Towson University sophomore Pamela Geisel wants her dorm room to feel like home.
Like most college students, she jazzes it up with decorative lamps, rugs and lots of bright colors. And Geisel covers her walls with photographs and posters.
But comfort comes with a price: Geisel spent $400 on decor last year. And she is shopping now to spruce up her room when school starts next month.
"The best thing is to have a room that you feel comfortable in," said Geisel, 17.
College students are spending more on back-to-school bedspreads, trash cans, curtains and scores of other materials for dorms and apartment rooms. And companies are cashing in: From linens merchants to discount department stores, they're using catalogs, Web sites and other advertisements to promote trendy back-to-college merchandise with changing styles each year.
Experts say students' increasing disposable income and more parental support than ever before are helping to fuel a billion-dollar business that has mushroomed in recent years.
Spending on college dorm and apartment furnishings reached an estimated $3.6 billion last year, according to a 2005 survey from the National Retail Federation. That's a 38 percent increase from the year before, according to the Washington-based retail trade association.
"It's an explosive market," said Howard Davidowitz, chairman of Davidowitz & Associates Inc., a national retail consulting and investment banking firm headquartered in New York. "And this is a market that embraces change." Davidowitz said companies have become more aware of the college sector's spending power, adapting products to accommodate student preferences for variety, style, space economy and technology.
Companies such as IKEA, Bed Bath & Beyond, Target and Wal-Mart are hawking more products this season targeting college students.
Target's Web site has a printable page of "Off to College" coupons, offering discounts on popular college items, such as coffee makers and compact refrigerators. The national retailer Linens N Things is advertising its twin XL sheets - bedding that's extra long and made specifically to fit standard dorm furnishings.
Bed Bath & Beyond has a section on its Web site dedicated to "Shop for College." The company also includes a checklist of essentials shoppers can print out and bring to the store with them. The list suggests everything from $160 Nautica comforters to a $60 George Foreman grill.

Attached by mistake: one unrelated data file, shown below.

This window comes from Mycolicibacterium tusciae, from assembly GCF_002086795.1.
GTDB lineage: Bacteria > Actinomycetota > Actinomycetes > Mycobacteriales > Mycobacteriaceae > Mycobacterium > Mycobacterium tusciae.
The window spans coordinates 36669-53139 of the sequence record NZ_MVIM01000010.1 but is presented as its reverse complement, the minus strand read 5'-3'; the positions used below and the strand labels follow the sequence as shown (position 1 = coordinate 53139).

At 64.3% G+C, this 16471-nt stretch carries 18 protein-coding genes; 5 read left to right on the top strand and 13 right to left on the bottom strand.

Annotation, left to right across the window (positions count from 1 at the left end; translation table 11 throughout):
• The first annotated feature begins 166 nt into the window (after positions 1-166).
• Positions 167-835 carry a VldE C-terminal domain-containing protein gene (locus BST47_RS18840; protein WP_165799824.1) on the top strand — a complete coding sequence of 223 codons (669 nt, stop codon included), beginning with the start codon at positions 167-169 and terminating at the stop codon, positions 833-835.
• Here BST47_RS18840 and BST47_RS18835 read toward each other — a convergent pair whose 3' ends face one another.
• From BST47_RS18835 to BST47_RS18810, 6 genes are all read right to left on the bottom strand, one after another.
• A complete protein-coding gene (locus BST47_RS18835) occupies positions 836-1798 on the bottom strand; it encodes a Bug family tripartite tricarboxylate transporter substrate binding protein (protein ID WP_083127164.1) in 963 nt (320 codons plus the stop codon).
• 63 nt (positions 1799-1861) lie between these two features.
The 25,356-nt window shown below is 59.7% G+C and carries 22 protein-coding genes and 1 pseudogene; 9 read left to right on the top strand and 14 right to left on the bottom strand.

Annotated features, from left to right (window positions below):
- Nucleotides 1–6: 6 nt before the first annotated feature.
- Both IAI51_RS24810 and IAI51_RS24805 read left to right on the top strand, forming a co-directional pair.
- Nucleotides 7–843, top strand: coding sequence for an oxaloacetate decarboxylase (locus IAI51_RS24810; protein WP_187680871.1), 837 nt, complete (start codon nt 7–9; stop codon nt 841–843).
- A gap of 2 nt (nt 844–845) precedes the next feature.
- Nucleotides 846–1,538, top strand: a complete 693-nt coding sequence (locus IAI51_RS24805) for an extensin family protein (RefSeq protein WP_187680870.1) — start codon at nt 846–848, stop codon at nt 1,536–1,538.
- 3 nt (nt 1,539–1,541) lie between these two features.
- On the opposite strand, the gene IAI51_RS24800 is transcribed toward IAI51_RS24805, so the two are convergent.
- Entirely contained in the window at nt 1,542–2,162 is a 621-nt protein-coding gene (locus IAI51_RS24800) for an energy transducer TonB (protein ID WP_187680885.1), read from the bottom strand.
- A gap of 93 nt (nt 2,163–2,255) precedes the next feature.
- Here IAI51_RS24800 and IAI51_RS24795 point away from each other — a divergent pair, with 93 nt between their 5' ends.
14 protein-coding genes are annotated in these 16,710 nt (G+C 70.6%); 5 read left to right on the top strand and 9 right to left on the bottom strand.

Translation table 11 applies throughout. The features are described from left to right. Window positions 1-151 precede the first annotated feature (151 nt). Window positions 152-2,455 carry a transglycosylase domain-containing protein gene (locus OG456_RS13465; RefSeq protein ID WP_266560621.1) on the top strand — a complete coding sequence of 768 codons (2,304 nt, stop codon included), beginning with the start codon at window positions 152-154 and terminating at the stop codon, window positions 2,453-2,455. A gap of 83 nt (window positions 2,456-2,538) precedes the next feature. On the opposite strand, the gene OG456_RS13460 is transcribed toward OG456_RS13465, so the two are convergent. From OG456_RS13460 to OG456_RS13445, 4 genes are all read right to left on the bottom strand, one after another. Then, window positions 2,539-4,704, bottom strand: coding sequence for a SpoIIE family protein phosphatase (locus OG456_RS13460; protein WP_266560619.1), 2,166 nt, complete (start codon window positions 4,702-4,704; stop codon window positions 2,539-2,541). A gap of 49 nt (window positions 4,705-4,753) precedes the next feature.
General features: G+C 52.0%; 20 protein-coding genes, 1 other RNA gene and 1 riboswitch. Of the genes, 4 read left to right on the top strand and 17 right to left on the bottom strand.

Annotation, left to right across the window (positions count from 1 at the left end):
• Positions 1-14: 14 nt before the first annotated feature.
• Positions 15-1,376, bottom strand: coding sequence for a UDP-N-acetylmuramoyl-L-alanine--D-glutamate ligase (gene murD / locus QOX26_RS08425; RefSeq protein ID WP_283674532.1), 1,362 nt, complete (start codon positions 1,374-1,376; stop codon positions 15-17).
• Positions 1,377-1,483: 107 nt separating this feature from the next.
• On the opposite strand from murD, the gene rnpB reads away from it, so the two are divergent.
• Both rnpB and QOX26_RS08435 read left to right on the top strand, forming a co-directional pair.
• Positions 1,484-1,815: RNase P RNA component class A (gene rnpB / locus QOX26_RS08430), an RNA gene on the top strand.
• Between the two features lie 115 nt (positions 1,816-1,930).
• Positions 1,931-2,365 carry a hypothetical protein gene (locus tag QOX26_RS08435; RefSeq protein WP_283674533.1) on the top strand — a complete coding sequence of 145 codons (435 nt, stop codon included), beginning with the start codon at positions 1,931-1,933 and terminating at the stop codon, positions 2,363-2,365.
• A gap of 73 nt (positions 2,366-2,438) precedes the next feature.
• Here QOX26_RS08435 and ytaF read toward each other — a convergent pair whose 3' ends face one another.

"The [back-to-college] season is a very important time for us," said Bari Fagin, a spokeswoman for Bed Bath & Beyond.
'A major trend'
Scott Krugman, a spokesman for the National Retail Federation, said the firm began studying back-to-college spending patterns in 2003 because "within the last five years, it's really become a major trend."
The association estimates that the average college freshman spent more than $1,100 last year on back-to-school merchandise, though that figure includes electronics, like computers and MP3 players, clothes, shoes and books. Technology has driven a lot of the spending - something most college students could never afford years ago.
Discretionary spending for college students reached $24 billion in 2004, according to a study from Harris Interactive, a market research and consulting firm headquartered in New York.
"Certain retailers have figured out the fact that this is a market with a lot of disposable cash," said Robert Flowers, associate dean of students for Hobart and William Smith Colleges in New York. "They've made [products] more accessible to college students."
CasSandra Kirkland, a junior at the University of Maryland, Eastern Shore, said although her parents paid for most of her dorm shopping her freshman year, she uses her own money now. Kirkland, 20, said she works over the summer months as a paid intern at an accounting firm and has a scholarship from her church.
She typically buys new items each year to keep up with her room theme of pink wastebaskets, linens and decorative lamps. Kirkland said she looks for bargains at stores like Target and Wal-Mart.